Skip to main content

The night sky in March

Posted by: , Posted on: - Categories: Astronomy

This month sees the transition from winter to spring and is a great time to see the bright stars and constellations that both seasons have to offer, plus some striking conjunctions.

The view of our night sky facing south.
The view of our sky facing south as darkness falls this month. Credit:

More than 80% of stars in our night sky are believed to be ‘binary’ systems having one, or in some cases several, stars orbiting it.

Auriga, home to sixth brightest star Capella, is high overhead this month. Capella is a system of four stars around 40 light-years away. Its two brighter stars are 12 and 9 times the size of our Sun, and orbit each other at around the same distance Venus orbits the Sun.

Lower in the southern sky is bright star Sirius in the constellation of Canis Major, which is twice the size of the Sun and lies around 8 light-years away. Sirius also has a companion star, a smaller white dwarf in an elliptical orbit that brings it as close to Sirius as Jupiter is to our Sun, and as far away as Neptune.

Looking east, the spring constellation of Leo (the lion) is now above the horizon, with the heart of the lion depicted by bright star Regulus, a four-star system around 80 light-years away.

Castor, the head of the twin on the right of constellation Gemini, is a star-system consisting of six stars around 50 light-years away. The brightest of these is around twice the size of our Sun while the smallest is around half the size of the Sun and only 10% as bright.

Pandora Cluster.
Remarkably this image taken by the James Webb Space Telescope features just one star from our Milky Way Galaxy (the bright object centre right with the diffraction spikes). Every other object in this image is another galaxy, in a region of space known as Pandora’s Cluster or Abell 2744. Credits: NASA, ESA, CSA, I. Labbe (Swinburne University of Technology) and R. Bezanson (University of Pittsburgh). Image processing: Alyssa Pagan (STScI)

The Moon and Planets

Following its close conjunction with Venus at the start of the month, Jupiter now moves lower to the horizon, fading into the light of the setting Sun.

Venus continues to blaze in the western evening sky and reaches a slightly less obvious planetary conjunction in the last few days of the month. As it moves steadily towards the constellation of Taurus, those with binoculars or a telescope will see Venus glide past Uranus, the third largest planet in our Solar System.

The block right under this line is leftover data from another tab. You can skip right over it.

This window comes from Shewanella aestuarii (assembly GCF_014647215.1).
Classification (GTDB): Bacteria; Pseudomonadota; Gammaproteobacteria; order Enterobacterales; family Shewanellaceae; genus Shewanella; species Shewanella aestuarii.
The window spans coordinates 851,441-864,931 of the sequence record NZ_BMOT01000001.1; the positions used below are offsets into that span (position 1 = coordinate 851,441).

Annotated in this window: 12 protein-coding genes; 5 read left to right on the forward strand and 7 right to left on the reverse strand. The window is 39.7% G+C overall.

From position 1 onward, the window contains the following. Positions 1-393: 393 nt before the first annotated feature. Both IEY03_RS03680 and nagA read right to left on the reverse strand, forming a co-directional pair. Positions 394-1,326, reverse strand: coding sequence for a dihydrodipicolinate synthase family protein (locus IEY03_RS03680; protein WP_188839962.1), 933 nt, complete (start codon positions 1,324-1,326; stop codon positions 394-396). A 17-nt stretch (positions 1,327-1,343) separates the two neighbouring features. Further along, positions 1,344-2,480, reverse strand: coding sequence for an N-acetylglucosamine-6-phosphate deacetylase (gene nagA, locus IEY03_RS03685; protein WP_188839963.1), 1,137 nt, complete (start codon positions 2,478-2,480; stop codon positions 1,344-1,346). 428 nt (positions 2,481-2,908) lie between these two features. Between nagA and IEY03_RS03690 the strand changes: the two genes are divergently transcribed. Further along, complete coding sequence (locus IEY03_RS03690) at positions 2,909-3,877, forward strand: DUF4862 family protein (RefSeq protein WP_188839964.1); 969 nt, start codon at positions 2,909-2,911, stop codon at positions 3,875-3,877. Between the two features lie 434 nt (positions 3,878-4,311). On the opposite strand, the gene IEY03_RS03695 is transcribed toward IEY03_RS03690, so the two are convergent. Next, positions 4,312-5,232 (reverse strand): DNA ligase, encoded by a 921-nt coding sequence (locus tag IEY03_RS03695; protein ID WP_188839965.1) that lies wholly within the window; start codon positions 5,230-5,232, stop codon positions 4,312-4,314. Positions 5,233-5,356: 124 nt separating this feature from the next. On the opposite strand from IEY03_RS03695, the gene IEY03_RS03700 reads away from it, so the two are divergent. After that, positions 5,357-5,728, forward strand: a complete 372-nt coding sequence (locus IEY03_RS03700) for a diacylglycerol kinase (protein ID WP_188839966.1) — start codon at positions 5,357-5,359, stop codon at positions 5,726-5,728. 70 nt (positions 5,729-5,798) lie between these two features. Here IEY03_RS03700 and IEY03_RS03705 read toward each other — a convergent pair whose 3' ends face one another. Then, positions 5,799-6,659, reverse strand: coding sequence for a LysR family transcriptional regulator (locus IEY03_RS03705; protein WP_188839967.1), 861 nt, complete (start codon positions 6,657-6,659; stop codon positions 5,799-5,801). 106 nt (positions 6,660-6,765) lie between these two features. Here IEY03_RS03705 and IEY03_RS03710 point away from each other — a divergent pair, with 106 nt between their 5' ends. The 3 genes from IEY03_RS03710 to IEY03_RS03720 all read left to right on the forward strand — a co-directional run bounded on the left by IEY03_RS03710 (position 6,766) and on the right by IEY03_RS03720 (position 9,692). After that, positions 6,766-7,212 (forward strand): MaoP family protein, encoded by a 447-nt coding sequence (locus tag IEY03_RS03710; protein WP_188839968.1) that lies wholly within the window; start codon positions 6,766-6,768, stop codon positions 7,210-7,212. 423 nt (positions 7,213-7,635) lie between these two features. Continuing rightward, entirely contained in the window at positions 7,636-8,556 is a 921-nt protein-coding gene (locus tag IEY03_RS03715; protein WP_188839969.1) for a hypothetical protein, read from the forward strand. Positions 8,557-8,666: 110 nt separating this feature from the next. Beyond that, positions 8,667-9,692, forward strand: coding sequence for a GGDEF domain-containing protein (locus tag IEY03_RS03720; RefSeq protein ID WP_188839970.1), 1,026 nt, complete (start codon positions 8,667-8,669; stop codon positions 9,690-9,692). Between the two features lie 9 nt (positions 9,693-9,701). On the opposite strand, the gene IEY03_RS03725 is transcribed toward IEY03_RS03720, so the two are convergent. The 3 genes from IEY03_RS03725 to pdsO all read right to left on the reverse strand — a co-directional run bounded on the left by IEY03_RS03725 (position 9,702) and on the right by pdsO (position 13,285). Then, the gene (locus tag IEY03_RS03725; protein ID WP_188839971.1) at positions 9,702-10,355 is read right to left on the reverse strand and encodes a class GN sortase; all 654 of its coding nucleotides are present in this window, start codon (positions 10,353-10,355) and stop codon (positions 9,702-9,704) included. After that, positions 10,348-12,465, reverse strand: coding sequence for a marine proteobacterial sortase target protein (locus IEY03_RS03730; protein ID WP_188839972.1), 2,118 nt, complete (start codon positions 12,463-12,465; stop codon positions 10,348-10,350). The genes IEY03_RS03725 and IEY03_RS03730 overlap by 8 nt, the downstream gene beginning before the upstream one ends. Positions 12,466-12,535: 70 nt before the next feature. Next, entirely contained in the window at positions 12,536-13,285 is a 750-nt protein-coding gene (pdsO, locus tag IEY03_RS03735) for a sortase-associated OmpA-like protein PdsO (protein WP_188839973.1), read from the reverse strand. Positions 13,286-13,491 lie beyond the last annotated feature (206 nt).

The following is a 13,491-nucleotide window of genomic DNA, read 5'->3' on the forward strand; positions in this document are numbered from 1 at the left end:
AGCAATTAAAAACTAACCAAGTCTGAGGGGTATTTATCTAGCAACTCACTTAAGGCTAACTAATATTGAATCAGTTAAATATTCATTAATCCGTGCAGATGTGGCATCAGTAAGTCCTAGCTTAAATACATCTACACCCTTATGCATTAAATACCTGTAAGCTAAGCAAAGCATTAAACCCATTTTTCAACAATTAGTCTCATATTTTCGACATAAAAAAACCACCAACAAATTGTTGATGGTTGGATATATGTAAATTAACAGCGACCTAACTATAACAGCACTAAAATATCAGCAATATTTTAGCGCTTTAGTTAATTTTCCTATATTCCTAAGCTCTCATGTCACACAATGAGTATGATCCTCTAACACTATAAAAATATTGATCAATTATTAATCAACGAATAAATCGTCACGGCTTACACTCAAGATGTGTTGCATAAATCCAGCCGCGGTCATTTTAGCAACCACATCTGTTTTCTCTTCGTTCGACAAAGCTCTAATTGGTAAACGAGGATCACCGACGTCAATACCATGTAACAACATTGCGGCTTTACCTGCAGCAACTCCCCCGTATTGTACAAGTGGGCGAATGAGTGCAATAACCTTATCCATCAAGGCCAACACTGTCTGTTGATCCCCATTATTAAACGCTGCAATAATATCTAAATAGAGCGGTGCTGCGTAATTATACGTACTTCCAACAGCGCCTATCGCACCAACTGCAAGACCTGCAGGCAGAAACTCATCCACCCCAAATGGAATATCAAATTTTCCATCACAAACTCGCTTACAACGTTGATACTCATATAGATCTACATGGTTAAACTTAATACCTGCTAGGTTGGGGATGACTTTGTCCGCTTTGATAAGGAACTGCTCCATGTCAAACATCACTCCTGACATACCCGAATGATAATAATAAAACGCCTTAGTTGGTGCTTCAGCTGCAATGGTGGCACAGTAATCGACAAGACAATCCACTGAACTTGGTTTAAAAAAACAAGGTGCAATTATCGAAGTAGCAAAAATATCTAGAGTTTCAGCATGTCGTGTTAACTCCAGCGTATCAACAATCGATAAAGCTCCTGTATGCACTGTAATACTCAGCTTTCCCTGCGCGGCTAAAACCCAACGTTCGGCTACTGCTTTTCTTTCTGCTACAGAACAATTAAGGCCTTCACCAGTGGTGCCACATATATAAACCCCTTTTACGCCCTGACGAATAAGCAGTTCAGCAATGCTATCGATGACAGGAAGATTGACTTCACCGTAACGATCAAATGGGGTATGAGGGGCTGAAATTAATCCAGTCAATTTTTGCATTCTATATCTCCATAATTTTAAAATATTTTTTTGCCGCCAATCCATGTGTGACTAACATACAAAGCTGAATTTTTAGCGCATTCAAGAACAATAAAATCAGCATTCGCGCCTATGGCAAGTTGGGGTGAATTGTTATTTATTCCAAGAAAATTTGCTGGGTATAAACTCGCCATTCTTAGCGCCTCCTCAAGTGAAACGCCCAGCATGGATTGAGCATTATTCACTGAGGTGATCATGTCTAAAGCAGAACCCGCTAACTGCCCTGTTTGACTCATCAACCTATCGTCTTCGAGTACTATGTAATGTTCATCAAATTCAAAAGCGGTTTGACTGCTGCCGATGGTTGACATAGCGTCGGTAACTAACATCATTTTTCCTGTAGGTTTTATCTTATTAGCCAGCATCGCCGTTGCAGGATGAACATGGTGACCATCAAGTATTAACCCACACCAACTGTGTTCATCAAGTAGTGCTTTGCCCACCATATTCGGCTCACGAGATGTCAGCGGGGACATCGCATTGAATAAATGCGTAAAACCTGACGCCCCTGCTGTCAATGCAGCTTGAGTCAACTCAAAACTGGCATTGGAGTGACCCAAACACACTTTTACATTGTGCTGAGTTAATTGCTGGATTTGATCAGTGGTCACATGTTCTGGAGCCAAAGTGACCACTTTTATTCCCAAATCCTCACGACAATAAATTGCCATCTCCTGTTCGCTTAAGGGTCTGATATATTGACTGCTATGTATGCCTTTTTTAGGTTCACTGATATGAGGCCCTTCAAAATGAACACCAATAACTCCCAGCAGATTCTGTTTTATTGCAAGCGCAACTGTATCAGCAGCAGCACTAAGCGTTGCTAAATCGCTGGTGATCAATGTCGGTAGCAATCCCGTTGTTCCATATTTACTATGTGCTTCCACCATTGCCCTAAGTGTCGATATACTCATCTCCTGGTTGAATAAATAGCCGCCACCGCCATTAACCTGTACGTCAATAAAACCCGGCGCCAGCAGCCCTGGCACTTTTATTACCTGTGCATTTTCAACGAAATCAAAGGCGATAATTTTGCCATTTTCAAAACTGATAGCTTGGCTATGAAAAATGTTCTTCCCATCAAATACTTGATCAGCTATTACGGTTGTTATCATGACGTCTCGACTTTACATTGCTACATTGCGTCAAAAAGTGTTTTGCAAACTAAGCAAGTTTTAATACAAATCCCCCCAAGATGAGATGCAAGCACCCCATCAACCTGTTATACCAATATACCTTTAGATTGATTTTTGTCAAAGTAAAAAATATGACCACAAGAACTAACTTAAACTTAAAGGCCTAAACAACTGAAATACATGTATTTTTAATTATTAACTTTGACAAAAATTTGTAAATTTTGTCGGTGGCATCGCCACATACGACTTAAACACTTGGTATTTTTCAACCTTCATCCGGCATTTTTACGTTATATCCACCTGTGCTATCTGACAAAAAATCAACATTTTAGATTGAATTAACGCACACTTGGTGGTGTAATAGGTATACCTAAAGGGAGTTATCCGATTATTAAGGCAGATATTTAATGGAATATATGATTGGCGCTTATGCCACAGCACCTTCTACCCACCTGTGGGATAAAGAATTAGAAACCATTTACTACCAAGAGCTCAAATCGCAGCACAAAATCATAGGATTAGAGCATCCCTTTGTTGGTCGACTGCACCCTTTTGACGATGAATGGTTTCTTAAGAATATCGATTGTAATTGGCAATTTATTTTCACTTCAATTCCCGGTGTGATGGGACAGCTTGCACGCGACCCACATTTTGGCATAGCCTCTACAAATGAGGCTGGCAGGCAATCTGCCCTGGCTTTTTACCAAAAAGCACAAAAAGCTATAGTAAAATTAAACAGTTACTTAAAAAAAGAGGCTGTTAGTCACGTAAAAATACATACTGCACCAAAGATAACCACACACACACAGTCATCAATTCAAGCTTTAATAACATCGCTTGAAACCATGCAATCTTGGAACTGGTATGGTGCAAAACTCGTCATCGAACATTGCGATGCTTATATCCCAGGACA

Mars will drift away from the constellation of Taurus and towards the constellation of Gemini (the twins) as it continues to fade in brightness.

Regular readers will have spotted the Moon’s regular conjunctions with the planets of our Solar System. This is because the orbit of the Moon around Earth is on roughly the same inclination or ‘orbital plane’ as Earth and the other planets travelling around the Sun, a plane known as the ‘ecliptic’.

Because our Moon orbits Earth roughly once a month, it will regularly appear near to the same astronomical objects in our sky.

This month’s visual treats are a 10% illuminated crescent moon very close to bright Venus on the evening of 24 March, and a 50% illuminated moon near to Mars on 28 March.

The Spring Equinox

Our planet has a tilt of 23.5 degrees relative to its orbit around the Sun. This means that for half of the year, our northern hemisphere is tipped away from the Sun.

On 20 March we pass through one of the midway points, the spring or ‘vernal’ equinox. This marks the point where both hemispheres are equally distant from the Sun, and where the day and night are equal in length.

Jupiter taken by the Juno spacecraft.
NASA’s ‘Juno’ spacecraft captured this spectacular image of Jupiter’s many swirling storms when it was around 9,000km (5,000 miles) above the planet. Wind speeds of 360km/h (220mph) are common, but speeds of up to 1,400km/h (900mph) have been recorded near the planet’s poles. Credit: NASA/JPL-Caltech/SwRI/MSSS/ Kevin Gill.

Space Exploration

Juno, the NASA mission that arrived at Jupiter in 2016, has just completed its 49th orbit of our Solar System’s largest planet.  You can see some of the remarkable images the spacecraft has captured of Jupiter and its larger moons here.

The Juno mission was originally scheduled to conduct around 35 orbits, but NASA were able to extend the mission, which will now continue until 2025.

Predicting launch dates for new launch vehicles is tricky as they’re often delayed, but SpaceX have announced that ‘Starship’, their 120m tall re-useable rocket, is ready to conduct its first orbital test flight this month.

It will be the largest, most powerful rocket ever built, and SpaceX are working with NASA to develop the upper stage as part of the ‘Human Landing System’ that will return humans to the Moon.

The UK is playing a key role in humanity's return to the Moon, including contributing vital parts of the planned Moon-orbiting Lunar Gateway. Read more here.

Sharing and comments

Share this page

Leave a comment

We only ask for your email address so we know you're a real person

By submitting a comment you understand it may be published on this public website. Please read our privacy notice to see how the GOV.UK blogging platform handles your information.